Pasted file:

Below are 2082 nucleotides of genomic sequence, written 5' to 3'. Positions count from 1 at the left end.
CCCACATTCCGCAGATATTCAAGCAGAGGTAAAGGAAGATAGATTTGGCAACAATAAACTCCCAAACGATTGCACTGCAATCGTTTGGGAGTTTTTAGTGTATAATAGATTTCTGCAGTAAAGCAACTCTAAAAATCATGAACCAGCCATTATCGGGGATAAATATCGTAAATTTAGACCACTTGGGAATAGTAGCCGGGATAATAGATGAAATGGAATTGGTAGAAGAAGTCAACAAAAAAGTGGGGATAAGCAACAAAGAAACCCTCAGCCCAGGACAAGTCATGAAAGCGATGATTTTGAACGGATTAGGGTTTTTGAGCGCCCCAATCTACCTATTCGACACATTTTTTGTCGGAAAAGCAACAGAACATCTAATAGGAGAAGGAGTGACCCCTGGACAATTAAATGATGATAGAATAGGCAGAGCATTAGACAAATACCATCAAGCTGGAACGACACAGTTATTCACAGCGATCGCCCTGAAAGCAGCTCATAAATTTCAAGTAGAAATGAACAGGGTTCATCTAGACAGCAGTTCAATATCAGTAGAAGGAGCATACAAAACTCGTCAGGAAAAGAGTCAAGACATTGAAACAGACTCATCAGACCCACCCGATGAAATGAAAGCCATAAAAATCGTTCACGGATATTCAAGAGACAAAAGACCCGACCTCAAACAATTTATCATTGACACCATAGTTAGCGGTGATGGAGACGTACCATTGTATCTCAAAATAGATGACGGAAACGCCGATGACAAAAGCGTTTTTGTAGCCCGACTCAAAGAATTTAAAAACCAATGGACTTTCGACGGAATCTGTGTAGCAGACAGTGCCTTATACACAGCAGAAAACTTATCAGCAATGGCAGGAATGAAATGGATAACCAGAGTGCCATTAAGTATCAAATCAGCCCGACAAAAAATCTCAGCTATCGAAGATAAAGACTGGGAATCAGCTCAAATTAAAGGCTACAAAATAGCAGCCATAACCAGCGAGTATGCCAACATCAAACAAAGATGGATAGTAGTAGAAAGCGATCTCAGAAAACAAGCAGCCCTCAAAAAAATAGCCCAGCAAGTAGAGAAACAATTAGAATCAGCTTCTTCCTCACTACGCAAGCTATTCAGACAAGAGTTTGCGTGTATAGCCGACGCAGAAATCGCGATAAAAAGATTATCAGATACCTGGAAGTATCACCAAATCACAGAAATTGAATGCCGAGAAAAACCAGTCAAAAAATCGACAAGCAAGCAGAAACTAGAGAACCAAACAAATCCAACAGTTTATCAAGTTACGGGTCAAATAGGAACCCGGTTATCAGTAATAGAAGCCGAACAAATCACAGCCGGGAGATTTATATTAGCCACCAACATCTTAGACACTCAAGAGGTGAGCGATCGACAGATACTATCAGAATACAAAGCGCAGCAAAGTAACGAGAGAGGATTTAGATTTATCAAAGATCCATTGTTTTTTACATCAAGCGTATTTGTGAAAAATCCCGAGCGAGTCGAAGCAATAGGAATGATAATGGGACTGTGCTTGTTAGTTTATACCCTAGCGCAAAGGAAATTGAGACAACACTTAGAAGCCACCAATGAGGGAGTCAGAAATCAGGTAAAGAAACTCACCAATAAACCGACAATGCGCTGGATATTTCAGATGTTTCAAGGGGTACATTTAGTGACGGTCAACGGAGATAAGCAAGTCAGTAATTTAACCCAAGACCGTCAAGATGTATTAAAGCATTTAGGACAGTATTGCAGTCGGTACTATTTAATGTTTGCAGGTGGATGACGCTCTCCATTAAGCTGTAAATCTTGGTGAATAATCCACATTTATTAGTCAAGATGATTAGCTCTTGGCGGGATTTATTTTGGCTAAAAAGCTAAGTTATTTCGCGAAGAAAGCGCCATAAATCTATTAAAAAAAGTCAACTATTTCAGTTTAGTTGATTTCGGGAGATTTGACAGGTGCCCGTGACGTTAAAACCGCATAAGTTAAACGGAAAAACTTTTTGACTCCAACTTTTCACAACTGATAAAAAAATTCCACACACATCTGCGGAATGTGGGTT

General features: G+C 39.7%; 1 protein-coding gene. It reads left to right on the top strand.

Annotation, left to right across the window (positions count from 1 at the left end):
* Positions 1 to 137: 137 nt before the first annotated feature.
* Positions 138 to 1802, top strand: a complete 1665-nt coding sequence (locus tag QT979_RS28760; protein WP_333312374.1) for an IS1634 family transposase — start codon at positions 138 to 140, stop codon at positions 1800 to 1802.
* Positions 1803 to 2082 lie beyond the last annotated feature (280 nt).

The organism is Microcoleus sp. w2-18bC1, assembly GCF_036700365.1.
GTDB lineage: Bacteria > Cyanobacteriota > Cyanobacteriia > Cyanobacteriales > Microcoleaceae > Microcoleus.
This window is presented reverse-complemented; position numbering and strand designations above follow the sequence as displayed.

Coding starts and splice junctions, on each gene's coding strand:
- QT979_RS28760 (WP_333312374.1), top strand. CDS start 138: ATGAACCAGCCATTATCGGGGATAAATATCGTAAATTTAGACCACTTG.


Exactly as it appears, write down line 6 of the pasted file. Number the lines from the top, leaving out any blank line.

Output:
* Positions 138 to 1802, top strand: a complete 1665-nt coding sequence (locus tag QT979_RS28760; protein WP_333312374.1) for an IS1634 family transposase — start codon at positions 138 to 140, stop codon at positions 1800 to 1802.